The Commonwealth Bank CEO is considering the impact of the banking royal commission’s recommendations concerning broker remuneration on the group’s planned demerger of its third-party businesses.
In the banking royal commission’s final report, Commissioner Kenneth Hayne called for the phasing out of the commission-based broker remuneration and the introduction of a borrower-pays model for home loan services offered through the broker and proprietary channels.
Speaking to the media following the release of the Commonwealth Bank of Australia’s (CBA) financial results for the first half of the 2019 financial year (1H19), CEO Matt Comyn, who reiterated his support for the remuneration changes, said that the group would assess the impact of the commission’s recommendations on the planned demerger of its mortgage broking and wealth management businesses.
“As you’d expect, we’re carefully considering all of the recommendations of the royal commission and how they might impact the demerger and making sure we’re setting that business up for success,” he said.
Following the release of the commission’s final report, the share prices of ASX-listed brokerages Mortgage Choice (of which CBA is a minority shareholder) and the Australian Finance Group (AFG) fell sharply, dropping by 25 per cent and 29 per cent, respectively.
In contrast, CBA’s share price increased by 4.6 per cent in the day following the release of the final report.
When pressed further on the matter and asked if he would consider selling CBA’s demerged entities, which include Aussie Home Loans, “piece by piece”, Mr Comyn replied: “I don’t have a lot more to add from what I’ve already said.”
He added: “We have a CEO in place, we’re actively considering all of the commission’s recommendations and will ensure that we set that business up for success.
“Ordinarily, I wouldn’t speculate on something like that anyway.”
Brokers drive CBA’s HY19 ending growth
The major bank has posted a cash net profit after tax (NPAT) of $4.7 billion for the first half of the 2019 financial year (1H19), an increase of 1.7 per cent from 1H18.
The profit jump coincided with home lending growth of 4 per cent, driven by owner-occupied loan growth of 6.5 per cent in the 12 months to 31 December 2018.
However, much of the bank’s home loan growth was generated through the broker channel, which originated 45 per cent of CBA’s home loan flows, up 5 per cent from the previous corresponding period.
Speaking to investors following the release of the bank’s results, CBA CEO Matt Comyn acknowledged the contribution of the broker network to the bank’s home lending growth, noting that borrowers have sought assistance from the third-party channel amid tighter lending conditions.
“If you go back to the second half of last year, all of the major banks had struggled to grow at system,” Mr Comyn said. “The increased proportion of new loans to the broker channel has increased during that period.”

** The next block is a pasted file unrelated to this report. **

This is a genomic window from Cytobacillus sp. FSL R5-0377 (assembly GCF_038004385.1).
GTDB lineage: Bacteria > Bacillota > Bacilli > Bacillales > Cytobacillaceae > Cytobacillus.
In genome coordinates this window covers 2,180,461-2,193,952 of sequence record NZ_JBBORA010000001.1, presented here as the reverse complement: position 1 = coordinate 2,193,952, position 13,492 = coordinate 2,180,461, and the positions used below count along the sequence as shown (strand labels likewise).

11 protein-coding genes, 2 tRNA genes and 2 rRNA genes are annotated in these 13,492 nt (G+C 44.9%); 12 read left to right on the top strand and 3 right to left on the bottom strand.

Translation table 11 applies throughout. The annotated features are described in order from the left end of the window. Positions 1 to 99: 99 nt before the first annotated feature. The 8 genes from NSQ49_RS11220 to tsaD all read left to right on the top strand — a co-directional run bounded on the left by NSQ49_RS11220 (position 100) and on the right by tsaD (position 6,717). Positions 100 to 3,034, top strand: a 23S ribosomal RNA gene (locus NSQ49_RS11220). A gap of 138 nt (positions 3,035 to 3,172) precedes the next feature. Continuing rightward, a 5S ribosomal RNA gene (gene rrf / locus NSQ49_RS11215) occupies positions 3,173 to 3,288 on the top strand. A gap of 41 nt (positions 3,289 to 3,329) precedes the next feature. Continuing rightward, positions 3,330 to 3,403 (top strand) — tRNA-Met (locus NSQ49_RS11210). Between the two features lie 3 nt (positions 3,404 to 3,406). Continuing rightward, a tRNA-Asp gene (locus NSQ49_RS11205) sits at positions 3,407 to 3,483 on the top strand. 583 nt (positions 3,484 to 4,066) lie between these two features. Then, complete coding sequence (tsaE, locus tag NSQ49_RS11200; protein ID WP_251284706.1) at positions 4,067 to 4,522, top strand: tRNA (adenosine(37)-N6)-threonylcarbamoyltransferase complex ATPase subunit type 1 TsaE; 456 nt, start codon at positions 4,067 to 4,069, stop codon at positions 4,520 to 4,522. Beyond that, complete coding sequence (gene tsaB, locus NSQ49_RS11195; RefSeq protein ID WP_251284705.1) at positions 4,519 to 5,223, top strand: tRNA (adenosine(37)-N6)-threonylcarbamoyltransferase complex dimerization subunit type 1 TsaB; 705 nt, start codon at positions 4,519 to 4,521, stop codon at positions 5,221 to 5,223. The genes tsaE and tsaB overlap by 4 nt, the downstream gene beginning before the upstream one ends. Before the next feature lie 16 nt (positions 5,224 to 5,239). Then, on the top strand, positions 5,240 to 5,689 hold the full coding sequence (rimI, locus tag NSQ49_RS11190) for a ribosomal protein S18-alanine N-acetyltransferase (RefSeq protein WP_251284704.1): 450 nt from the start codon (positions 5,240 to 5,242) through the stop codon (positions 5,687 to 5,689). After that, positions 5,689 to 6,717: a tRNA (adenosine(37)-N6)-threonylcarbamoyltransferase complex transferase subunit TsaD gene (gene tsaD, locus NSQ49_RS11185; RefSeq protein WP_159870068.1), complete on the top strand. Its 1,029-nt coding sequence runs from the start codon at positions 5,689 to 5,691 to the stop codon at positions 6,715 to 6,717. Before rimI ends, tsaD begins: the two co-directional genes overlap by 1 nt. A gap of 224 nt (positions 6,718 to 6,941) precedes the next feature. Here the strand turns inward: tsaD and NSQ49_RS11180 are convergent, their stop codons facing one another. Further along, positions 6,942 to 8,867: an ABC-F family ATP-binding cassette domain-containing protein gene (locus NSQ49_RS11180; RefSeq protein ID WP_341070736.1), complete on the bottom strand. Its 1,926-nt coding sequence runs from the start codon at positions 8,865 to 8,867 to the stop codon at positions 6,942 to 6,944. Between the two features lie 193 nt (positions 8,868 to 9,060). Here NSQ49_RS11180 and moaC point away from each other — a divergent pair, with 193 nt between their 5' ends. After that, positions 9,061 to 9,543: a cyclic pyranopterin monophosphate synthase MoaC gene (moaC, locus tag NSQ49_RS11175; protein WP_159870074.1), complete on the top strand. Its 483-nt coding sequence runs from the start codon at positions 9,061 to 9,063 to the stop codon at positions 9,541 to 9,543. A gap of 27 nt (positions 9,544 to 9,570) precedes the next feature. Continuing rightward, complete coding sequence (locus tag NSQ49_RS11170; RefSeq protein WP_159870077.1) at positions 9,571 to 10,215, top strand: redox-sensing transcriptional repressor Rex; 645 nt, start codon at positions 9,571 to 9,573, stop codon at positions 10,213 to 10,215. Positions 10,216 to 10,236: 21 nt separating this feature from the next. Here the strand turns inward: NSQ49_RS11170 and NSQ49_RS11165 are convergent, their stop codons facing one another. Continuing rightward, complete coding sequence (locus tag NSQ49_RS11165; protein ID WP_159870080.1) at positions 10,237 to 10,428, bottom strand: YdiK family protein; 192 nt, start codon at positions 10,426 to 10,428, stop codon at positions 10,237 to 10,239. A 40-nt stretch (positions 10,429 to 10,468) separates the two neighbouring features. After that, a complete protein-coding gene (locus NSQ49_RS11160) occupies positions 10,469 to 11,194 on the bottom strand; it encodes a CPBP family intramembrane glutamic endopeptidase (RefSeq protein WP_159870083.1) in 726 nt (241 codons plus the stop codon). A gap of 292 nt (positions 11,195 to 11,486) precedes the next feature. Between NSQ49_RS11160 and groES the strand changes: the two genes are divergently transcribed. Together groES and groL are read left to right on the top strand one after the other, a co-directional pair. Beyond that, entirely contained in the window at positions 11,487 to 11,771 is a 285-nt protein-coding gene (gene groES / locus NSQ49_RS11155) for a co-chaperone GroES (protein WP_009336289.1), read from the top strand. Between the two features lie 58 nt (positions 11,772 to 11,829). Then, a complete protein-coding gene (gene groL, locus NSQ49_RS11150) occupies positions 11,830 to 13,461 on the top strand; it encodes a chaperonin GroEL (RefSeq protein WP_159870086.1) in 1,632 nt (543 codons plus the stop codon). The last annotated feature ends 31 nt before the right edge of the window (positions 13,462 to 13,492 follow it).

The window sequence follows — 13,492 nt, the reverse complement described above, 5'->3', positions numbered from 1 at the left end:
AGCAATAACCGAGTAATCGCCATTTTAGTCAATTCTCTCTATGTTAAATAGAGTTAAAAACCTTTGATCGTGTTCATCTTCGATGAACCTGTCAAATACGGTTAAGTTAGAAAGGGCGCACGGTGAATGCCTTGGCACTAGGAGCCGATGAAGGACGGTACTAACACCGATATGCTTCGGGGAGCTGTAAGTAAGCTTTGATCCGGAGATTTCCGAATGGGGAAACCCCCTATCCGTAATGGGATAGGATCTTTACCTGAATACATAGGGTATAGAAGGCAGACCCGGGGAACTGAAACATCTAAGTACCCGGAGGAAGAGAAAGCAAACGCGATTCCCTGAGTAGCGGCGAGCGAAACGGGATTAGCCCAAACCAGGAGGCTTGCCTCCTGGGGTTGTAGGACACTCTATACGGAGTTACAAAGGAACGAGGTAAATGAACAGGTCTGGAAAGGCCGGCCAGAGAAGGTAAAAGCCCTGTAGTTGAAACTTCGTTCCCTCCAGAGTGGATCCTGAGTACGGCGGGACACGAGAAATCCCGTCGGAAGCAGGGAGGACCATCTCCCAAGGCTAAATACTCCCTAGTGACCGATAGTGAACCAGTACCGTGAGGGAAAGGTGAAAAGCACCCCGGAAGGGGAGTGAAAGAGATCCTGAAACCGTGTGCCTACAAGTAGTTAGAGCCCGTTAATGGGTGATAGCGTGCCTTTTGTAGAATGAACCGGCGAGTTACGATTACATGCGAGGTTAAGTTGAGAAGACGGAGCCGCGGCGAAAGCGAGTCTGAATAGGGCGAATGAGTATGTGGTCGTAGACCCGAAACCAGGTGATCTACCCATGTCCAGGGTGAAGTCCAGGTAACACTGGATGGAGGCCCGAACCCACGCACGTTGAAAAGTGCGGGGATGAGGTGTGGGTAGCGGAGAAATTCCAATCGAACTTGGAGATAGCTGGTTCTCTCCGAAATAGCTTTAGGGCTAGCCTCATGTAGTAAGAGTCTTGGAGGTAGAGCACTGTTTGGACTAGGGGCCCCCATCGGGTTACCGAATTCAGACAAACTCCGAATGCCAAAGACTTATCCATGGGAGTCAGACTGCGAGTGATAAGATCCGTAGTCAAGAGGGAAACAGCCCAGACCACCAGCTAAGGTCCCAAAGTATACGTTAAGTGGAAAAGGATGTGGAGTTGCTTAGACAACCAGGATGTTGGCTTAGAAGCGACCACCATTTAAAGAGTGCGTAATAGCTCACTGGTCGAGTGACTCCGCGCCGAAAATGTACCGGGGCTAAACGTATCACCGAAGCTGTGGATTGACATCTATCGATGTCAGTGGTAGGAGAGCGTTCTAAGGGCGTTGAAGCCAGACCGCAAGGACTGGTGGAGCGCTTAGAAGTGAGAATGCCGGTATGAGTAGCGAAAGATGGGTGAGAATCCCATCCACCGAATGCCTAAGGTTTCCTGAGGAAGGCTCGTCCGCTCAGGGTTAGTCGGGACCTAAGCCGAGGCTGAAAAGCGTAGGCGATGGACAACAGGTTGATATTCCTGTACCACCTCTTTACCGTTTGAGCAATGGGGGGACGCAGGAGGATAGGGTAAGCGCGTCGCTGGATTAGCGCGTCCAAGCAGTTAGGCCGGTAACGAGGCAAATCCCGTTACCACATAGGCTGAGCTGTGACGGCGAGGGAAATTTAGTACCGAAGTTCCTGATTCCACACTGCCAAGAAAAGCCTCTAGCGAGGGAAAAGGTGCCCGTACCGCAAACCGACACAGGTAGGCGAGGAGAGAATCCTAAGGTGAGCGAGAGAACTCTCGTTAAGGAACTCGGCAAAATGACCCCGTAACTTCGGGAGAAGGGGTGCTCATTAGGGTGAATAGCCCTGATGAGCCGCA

He continued: “At a macro level, 59 per cent of applications at a system level are going through the broker channel.
“I think over the past six months, that context has been conducive to brokers because there has been a lot of discussion and information out there about availability of credit.”
Mr Comyn conceded that home loan volumes were “flat” via CBA’s proprietary network, claiming that “higher performance” in the broker channel was also partly attributable to the bank’s increased participation in the broker channel.
Mr Comyn was also asked if he believes the banking royal commission’s proposed reforms to broker remuneration would reduce CBA’s exposure to the broker network and increase mortgage origination via CBA’s branch network.
The CBA CEO replied: “We’ve certainly invested in our proprietary network and our branch network and the number of lenders.
“We try to service our customers directly and that’s been a focus for us for some time.”
Mr Comyn claimed that the banking royal commission’s recommendations would not hinder competition in the mortgage market and referred to the outcome of similar reforms in the Netherlands.
“In the Netherlands, there wasn’t a reduction in the capacity or the number of mortgage brokers, even with the shift,” he said.
“They were the same sorts of recommendations that the commissioner has put forward.
The CBA CEO added: “I note that a number of people have speculated that that’s the outcome. I think that’s far from [certain] but I think the recommendations align with good customer outcomes.”
In its HY19 results, CBA reported that despite recording growth in home lending volumes, its share of the home loan market dropped, falling from 24.6 per cent in 1H18 to 24.3 per cent in 1H19.
CBA’s overall mortgage portfolio increased by $14 billion, from $444 billion as of 31 December 2017 to $458 billion at the conclusion of 1H19.
Find out more about what the final report from the Royal Commission into Misconduct in the Banking, Superannuation and Financial Services Industry means for the broking industry, and what the next steps are, by attending the Better Business Summit 2019.
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[Related: Banks comment on broker remuneration changes]
Charbel Kadib is a journalist on the mortgages titles at Momentum Media.
Before joining the team in 2017, Charbel held roles with public relations agency Fifty Acres, and the Department of Communications and the Arts.
Charbel graduated from the University of Notre Dame Australia with a Bachelor of Arts (Politics & Journalism).
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